Architects love acronyms and abbreviations. No, that isn’t quite true; we absolutely love them, but we also rely upon them. All of our drawings and documents are filled with them. Still, as much as they’re ingrained in this profession, I absolutely can’t stand them. They’re confusing, mysterious, and do nothing to help us communicate with the people we serve.
The interesting thing about architecture, is that while everyone thinks we are designers and detailers, what we truly are, when you look at the root of everything we do, is communicators. Our drawings communicate our ideas to clients and contractors and our specifications communicate the myriad of other details we can’t draft. Our job should be to make that communication as clear and straight-forward as possible, but unfortunately, things like acronyms help build a wall. It ends up being very Us vs. Them, and if you have a timid personality, you’re often likely to assume you know what an acronym means instead of asking. And you know what they say about assuming things! As my mom was so fond of saying, “Assuming makes an ass out of u and me.”
As much as feasible, we try and pull out as many acronyms as possible in our drawings. Sometimes they can’t be pulled out (for a variety of reasons), or sometimes we just forget (as they’re so ingrained already in everything we do that you can often gloss over them), but our mission is to eliminate them from our discourse. In the meantime, though, here is a quick little summary of some of the more common acronyms used by architects so you can start to feel a bit more informed when someone speaks to you in “Archi-speak”!
AFF – Above Finish Floor
This is an acronym commonly used in dimensioning. If you see a note saying 8’-0” AFF, it means that whatever is being referenced is 8 feet and zero inches above the surface of the finished floor (whatever you walk on, e.g. the surface of the tile, not the underlay) in that room.
This is our professional organization that supports the profession of architecture, lobbies for us in the halls of government, and supports a variety of local and national events. You’ll see this after some architect’s names (like mine) which signify that they are members of the organization. Contrary to public opinion, while it does mean that the person with “AIA” after their name is a licensed architect, it doesn’t mean that someone without “AIA” after their name isn’t licensed. You can still be a licensed architect without being a member of the AIA.
ALT – Alternate
This means that something should be provided as a separate line item as an alternate to what is otherwise drawn.
CL – Centerline
Often, the L is drawn overlapping with the C. This will be found on dimensions and ensures that whatever is being referenced is aligned with the centerline of something.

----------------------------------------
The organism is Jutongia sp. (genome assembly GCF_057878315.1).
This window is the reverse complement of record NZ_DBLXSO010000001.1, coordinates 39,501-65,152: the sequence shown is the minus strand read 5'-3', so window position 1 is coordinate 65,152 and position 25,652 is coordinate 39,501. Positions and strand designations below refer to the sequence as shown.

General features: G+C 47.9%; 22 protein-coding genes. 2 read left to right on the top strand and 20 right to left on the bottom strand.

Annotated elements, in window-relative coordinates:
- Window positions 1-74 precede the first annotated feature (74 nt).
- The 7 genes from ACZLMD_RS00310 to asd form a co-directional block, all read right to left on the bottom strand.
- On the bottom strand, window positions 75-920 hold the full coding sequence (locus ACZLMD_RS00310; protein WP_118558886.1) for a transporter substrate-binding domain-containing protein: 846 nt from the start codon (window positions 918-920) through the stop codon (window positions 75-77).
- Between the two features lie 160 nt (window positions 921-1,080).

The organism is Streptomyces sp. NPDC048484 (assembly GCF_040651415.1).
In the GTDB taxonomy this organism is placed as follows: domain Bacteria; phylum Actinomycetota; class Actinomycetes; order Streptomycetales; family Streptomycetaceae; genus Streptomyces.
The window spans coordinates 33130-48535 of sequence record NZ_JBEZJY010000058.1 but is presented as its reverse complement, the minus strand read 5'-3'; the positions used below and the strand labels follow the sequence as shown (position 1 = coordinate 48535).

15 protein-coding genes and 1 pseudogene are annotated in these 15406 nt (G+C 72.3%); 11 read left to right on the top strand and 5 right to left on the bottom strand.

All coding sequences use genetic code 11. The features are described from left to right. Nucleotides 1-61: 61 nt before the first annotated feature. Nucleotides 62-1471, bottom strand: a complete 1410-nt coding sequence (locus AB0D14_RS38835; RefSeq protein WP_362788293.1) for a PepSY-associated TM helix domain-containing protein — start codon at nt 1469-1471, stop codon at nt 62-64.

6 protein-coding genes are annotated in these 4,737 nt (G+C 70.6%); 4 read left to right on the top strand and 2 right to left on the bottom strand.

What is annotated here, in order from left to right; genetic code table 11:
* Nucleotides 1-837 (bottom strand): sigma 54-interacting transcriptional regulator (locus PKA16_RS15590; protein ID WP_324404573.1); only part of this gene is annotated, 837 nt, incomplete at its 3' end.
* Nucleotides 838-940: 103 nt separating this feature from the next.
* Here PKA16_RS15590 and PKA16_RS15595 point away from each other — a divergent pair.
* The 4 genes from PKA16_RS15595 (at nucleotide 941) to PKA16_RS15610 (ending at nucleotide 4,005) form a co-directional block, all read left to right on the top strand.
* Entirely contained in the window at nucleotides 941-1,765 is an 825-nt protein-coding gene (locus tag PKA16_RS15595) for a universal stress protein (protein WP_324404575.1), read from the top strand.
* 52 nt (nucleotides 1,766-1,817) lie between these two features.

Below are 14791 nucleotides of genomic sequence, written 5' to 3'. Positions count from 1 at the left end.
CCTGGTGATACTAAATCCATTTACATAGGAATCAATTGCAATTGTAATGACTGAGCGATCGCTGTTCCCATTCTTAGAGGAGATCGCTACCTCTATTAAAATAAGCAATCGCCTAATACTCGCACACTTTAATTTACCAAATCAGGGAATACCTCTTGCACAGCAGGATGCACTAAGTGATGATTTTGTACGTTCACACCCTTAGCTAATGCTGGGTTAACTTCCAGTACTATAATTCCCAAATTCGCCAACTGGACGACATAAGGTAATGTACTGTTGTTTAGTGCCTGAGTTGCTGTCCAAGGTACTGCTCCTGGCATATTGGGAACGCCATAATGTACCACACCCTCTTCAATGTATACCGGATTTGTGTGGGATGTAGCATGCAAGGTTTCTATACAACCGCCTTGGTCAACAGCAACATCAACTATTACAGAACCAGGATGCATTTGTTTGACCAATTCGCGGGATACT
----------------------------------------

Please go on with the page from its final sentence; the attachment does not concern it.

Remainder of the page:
CMU – Concrete Masonry Unit
These are concrete “blocks” (did someone say LEGO?) that are stacked to form walls both for buildings and landscape walls. They are typically reinforced with rebar during construction, and often are a stand-in for poured concrete.
EXIST or E – Existing
This means something is existing and not to be touched.
GC – General Contractor
This is someone who builds your project and hires “sub-contractors” to perform specific work (electricians, plumbers, etc.).
OFCI – Owner Furnished and Contractor Installed
This is an instance where a client will purchase something, but will have the contractor install it (like appliances or closet systems).
NTS – Not To Scale
Anything drawn with a “NTS” next to it means that whatever you do, you should not get a physical scale out to measure anything. Read the text and ignore the dimensions and relative relationships of what is drawn. This is often done on drawings where it isn’t worth the time to revise them, but you still need to convey the information.
RFI – Request for Information
A Request For Information is sent from the general contractor to the architect (usually) and is just what it sounds like. Typically, the contractor needs information to complete a detail, or order something.
RO – Rough Opening
With things like windows and doors, the hole made in the framing to accept it is always bigger than the actual window or door, allowing it to be put into place. The space between the window and the opening is then shimmed with little bits of wood to make it plumb. Typically, the rough opening is only 1” or so bigger than the actual dimension of the physical door or window.
TYP – Typical
This is one that I do actually love, even though I need to get rid of it, but it fits really nicely in our text for dimensioning. This stands for “typical” and means that if you see this listed once, everything else like this has the same note or dimension applied to it.
WC – Water Closet (Toilet Room)
Typically a powder room with a sink, but every now and then I see a true “WC,” featuring a door and a toilet… and that’s it. Well, probably a really nasty door knob, as well.
W/D – Washer and Dryer.
Nice and simple.
There are a slew more; a quick web search (finds over 3,300 of them! Whoa!). We include some in a list on the cover sheet of our drawings, shown below. We’ll never get rid of these pesky acronyms (which, of course, often mean different things in many different professions to add to the confusion), but hopefully we can help broaden the understanding between architects and everyone else to make this whole process far more transparent and accessible.